Metaphysical Poets and Donne

Topics: Metaphysical poets, John Donne, Love Pages: 4 (1680 words) Published: September 18, 2008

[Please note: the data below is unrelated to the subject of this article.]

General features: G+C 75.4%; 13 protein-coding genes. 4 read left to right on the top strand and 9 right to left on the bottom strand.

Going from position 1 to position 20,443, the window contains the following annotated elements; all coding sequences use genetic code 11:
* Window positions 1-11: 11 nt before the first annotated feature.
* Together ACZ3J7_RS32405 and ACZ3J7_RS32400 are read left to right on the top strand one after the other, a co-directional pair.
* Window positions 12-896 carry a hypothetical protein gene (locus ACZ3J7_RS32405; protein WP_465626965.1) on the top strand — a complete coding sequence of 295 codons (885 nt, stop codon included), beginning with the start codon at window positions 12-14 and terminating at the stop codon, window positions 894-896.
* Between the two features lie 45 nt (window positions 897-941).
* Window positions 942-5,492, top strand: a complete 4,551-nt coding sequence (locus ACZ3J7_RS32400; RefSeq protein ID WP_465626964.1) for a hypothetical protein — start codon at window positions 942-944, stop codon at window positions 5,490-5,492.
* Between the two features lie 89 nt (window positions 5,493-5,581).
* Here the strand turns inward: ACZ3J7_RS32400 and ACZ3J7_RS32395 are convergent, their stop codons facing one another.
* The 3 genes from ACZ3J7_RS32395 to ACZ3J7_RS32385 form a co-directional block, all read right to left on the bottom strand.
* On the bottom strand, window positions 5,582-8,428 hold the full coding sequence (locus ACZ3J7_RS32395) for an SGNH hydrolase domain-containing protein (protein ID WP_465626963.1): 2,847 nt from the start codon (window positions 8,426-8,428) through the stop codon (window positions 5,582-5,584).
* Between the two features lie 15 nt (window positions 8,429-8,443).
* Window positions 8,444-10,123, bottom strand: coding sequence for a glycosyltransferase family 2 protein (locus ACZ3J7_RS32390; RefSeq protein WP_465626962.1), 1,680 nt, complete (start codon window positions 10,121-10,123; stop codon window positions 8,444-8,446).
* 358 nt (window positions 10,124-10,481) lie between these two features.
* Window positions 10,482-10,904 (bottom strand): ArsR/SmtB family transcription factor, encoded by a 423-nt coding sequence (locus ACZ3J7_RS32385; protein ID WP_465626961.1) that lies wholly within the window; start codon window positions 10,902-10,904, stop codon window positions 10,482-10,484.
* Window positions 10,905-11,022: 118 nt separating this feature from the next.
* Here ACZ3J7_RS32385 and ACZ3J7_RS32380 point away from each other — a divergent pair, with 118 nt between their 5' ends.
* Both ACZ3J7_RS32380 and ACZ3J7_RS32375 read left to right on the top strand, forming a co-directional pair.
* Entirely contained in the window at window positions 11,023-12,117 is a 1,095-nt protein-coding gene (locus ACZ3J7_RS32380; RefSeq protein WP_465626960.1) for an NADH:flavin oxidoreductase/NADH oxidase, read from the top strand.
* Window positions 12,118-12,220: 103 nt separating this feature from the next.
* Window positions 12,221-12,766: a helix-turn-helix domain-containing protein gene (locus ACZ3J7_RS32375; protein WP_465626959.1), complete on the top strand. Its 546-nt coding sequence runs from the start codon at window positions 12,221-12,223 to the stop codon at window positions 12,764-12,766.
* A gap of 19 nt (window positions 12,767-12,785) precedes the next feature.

The poem tenderly comforts the speaker's lover at their temporary parting, asking that they separate calmly and quietly, without tears or protests. The speaker justifies the desirability of such calmness by developing the ways in which the two share a holy love, both sexual and spiritual in nature. Donne's celebration of earthly love in this way has often been referred to as the "religion of love," a key feature of many other famous Donne poems, such as "The Canonization" and The Ecstasy. Donne treats their love as sacred, elevated above that of ordinary earthly lovers. He argues that because of the confidence their love gives them, they are strong enough to endure a temporary separation. In fact, he discovers ways of suggesting, through metaphysical conceit, that the two of them either possess a single soul and so can never really be divided, or have twin souls permanently connected to each other. A metaphysical conceit is an extended metaphor or simile in which the poet draws an ingenious comparison between two very unlike objects. "A Valediction: Forbidding Mourning" ends with one of Donne's most famous metaphysical conceits, in which he argues for the lovers' closeness by comparing their two souls to the feet of a drawing compass—a simile that would not typically occur to a poet writing about his lov This is a "classic" Donne poem. In it, he shows off his vast knowledge of everything from alchemy to astronomy, and puts his most famous technique, the conceit, to great use. There is a rumor that this poem was written by Donne to his wife, before he went away on a long holiday with his friends, leaving her at home. It is impossible to prove, and doesn't really matter. I will, however, refer to the two characters in the poem as Donne and his wife in these comments. Donne's basic argument was that most people's relationships are built on purely sensual things - if they are not together at all times, the relationship breaks down. Donne asserts that the love...
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